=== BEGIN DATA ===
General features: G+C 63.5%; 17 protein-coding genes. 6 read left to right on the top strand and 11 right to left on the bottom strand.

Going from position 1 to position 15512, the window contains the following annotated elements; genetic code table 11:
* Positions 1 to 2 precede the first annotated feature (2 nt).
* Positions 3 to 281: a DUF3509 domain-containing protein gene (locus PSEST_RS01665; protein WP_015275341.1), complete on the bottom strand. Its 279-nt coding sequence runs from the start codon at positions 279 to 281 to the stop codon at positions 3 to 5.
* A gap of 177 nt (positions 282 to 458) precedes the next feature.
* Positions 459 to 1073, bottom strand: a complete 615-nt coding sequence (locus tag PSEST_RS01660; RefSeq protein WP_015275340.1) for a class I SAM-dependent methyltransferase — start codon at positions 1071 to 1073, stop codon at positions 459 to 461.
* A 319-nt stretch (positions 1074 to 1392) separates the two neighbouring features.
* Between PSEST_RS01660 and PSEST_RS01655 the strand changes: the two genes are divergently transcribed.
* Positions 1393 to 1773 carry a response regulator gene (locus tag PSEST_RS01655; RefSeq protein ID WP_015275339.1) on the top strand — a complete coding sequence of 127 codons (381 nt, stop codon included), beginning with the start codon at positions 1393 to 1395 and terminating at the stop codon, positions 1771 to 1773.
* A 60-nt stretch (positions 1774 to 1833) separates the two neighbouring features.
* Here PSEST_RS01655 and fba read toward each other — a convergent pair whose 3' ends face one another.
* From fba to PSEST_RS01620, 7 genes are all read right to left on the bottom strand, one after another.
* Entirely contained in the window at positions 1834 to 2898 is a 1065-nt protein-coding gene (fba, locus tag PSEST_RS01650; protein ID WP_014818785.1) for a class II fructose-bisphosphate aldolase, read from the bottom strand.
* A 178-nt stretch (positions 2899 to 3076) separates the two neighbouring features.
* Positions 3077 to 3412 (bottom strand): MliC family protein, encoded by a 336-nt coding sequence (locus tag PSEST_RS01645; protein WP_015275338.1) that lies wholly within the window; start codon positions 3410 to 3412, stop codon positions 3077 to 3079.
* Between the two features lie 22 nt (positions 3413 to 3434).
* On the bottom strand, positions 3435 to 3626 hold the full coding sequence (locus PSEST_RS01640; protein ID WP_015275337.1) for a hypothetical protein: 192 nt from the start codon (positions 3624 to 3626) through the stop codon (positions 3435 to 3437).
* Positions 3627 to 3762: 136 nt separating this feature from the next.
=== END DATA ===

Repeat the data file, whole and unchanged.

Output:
General features: G+C 63.5%; 17 protein-coding genes. 6 read left to right on the top strand and 11 right to left on the bottom strand.

Going from position 1 to position 15512, the window contains the following annotated elements; genetic code table 11:
* Positions 1 to 2 precede the first annotated feature (2 nt).
* Positions 3 to 281: a DUF3509 domain-containing protein gene (locus PSEST_RS01665; protein WP_015275341.1), complete on the bottom strand. Its 279-nt coding sequence runs from the start codon at positions 279 to 281 to the stop codon at positions 3 to 5.
* A gap of 177 nt (positions 282 to 458) precedes the next feature.
* Positions 459 to 1073, bottom strand: a complete 615-nt coding sequence (locus tag PSEST_RS01660; RefSeq protein WP_015275340.1) for a class I SAM-dependent methyltransferase — start codon at positions 1071 to 1073, stop codon at positions 459 to 461.
* A 319-nt stretch (positions 1074 to 1392) separates the two neighbouring features.
* Between PSEST_RS01660 and PSEST_RS01655 the strand changes: the two genes are divergently transcribed.
* Positions 1393 to 1773 carry a response regulator gene (locus tag PSEST_RS01655; RefSeq protein ID WP_015275339.1) on the top strand — a complete coding sequence of 127 codons (381 nt, stop codon included), beginning with the start codon at positions 1393 to 1395 and terminating at the stop codon, positions 1771 to 1773.
* A 60-nt stretch (positions 1774 to 1833) separates the two neighbouring features.
* Here PSEST_RS01655 and fba read toward each other — a convergent pair whose 3' ends face one another.
* From fba to PSEST_RS01620, 7 genes are all read right to left on the bottom strand, one after another.
* Entirely contained in the window at positions 1834 to 2898 is a 1065-nt protein-coding gene (fba, locus tag PSEST_RS01650; protein ID WP_014818785.1) for a class II fructose-bisphosphate aldolase, read from the bottom strand.
* A 178-nt stretch (positions 2899 to 3076) separates the two neighbouring features.
* Positions 3077 to 3412 (bottom strand): MliC family protein, encoded by a 336-nt coding sequence (locus tag PSEST_RS01645; protein WP_015275338.1) that lies wholly within the window; start codon positions 3410 to 3412, stop codon positions 3077 to 3079.
* Between the two features lie 22 nt (positions 3413 to 3434).
* On the bottom strand, positions 3435 to 3626 hold the full coding sequence (locus PSEST_RS01640; protein ID WP_015275337.1) for a hypothetical protein: 192 nt from the start codon (positions 3624 to 3626) through the stop codon (positions 3435 to 3437).
* Positions 3627 to 3762: 136 nt separating this feature from the next.